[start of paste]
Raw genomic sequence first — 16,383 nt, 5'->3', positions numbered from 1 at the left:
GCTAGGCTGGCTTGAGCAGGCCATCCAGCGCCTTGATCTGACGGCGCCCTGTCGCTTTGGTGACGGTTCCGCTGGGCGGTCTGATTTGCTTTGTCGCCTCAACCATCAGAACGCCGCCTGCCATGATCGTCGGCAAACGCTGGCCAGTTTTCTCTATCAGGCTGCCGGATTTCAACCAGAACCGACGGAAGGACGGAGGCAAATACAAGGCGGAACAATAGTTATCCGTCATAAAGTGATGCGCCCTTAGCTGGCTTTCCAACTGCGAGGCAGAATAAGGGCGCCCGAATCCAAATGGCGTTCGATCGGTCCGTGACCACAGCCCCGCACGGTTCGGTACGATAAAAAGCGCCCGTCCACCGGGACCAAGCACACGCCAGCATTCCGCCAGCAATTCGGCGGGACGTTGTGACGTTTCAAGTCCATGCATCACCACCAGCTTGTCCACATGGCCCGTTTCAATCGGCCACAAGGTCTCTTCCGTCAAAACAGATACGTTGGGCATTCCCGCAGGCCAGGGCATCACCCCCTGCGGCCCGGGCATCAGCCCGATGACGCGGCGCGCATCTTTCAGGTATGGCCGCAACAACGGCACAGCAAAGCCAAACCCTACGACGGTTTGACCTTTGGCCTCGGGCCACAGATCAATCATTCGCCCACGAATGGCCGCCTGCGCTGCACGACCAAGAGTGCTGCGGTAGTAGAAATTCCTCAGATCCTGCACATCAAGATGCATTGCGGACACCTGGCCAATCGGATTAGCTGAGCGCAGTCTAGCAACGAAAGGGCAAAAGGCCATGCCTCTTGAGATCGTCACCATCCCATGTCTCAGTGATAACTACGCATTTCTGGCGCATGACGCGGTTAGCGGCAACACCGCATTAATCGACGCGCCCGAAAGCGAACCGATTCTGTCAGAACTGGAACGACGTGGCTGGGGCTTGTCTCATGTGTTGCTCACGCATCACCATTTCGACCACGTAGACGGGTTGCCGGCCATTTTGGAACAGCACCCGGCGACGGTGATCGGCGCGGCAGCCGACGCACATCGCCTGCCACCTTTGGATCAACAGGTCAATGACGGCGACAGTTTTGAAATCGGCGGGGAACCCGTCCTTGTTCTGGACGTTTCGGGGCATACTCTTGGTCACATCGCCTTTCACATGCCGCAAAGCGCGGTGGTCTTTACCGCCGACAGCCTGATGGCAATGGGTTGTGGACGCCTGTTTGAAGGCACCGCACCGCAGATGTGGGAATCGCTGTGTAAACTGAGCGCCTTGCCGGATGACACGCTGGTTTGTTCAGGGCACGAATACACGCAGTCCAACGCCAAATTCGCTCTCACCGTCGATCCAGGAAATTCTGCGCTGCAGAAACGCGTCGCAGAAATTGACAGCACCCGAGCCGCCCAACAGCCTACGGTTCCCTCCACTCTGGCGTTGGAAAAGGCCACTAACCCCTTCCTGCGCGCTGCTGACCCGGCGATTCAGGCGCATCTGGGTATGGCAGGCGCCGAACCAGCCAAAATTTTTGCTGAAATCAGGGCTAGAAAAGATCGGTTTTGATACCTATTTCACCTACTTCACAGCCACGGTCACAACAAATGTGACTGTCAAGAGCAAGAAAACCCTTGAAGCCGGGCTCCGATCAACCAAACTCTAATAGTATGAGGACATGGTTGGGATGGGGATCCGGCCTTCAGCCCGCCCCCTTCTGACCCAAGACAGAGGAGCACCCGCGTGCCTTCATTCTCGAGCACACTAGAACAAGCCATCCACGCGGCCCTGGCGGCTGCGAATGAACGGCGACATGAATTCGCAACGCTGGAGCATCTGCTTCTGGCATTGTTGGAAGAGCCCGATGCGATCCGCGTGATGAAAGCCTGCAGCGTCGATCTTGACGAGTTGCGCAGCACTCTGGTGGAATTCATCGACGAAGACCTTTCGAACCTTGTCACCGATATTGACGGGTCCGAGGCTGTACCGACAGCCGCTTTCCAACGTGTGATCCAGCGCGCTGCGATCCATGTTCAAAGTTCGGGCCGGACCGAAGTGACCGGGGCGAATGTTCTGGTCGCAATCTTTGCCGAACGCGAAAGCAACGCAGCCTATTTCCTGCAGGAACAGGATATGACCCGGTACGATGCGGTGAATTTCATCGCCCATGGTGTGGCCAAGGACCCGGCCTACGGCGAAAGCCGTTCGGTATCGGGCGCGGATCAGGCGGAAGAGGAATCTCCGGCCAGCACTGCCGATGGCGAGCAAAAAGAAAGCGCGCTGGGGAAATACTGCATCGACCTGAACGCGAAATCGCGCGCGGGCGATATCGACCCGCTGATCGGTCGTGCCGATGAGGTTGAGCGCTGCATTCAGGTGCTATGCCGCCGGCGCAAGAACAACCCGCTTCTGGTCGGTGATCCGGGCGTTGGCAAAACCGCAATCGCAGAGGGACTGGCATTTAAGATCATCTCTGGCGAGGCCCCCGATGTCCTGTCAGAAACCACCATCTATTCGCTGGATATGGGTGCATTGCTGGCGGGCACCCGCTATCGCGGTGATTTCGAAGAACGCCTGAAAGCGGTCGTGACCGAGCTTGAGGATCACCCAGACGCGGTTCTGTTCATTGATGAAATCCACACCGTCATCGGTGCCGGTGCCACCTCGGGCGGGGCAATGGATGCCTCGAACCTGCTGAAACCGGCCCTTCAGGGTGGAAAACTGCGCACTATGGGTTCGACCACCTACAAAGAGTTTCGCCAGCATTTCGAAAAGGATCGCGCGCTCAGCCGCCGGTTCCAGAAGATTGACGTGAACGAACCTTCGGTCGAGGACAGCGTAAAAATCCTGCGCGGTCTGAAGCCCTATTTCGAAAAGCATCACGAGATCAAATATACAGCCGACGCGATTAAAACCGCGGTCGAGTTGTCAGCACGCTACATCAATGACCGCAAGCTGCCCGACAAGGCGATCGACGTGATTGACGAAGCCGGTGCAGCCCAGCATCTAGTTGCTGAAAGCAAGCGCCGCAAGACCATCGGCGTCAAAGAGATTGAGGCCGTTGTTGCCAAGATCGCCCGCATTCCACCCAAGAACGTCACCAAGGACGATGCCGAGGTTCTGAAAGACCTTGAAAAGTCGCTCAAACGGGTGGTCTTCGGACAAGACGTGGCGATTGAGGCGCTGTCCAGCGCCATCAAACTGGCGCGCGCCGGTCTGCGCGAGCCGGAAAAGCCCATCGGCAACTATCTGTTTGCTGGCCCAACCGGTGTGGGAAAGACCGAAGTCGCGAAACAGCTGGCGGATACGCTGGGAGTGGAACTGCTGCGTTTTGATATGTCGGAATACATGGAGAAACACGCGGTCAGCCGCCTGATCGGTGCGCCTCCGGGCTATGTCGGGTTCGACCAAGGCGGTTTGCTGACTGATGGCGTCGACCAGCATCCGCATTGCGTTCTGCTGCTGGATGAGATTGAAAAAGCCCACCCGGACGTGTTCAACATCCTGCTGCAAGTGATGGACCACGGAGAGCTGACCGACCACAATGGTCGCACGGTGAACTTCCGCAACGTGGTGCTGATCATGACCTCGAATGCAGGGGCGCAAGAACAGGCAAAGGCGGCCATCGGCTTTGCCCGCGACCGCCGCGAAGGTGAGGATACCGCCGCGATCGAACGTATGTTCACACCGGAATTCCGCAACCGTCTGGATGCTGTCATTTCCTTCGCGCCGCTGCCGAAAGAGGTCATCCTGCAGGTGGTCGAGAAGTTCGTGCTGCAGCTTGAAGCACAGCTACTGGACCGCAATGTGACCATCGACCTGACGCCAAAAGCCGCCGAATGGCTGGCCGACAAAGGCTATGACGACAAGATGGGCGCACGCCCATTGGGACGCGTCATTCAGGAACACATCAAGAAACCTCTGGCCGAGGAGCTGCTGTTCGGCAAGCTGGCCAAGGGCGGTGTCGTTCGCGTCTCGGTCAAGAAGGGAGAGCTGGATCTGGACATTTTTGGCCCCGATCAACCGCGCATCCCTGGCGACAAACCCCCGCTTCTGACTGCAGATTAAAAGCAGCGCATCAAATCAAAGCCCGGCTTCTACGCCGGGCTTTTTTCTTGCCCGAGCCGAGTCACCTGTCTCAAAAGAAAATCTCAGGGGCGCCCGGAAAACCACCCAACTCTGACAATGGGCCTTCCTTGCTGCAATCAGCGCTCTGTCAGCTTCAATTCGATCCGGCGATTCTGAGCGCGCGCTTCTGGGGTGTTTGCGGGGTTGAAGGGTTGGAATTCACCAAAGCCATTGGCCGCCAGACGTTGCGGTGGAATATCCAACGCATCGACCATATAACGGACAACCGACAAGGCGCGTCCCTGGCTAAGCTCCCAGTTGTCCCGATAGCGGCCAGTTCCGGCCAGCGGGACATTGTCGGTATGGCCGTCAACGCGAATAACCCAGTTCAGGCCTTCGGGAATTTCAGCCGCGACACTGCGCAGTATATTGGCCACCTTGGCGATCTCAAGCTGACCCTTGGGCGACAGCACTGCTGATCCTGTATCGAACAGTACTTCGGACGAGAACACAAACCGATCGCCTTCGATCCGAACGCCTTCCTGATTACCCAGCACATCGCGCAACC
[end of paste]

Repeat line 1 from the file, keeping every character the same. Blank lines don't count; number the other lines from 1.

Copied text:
Raw genomic sequence first — 16,383 nt, 5'->3', positions numbered from 1 at the left: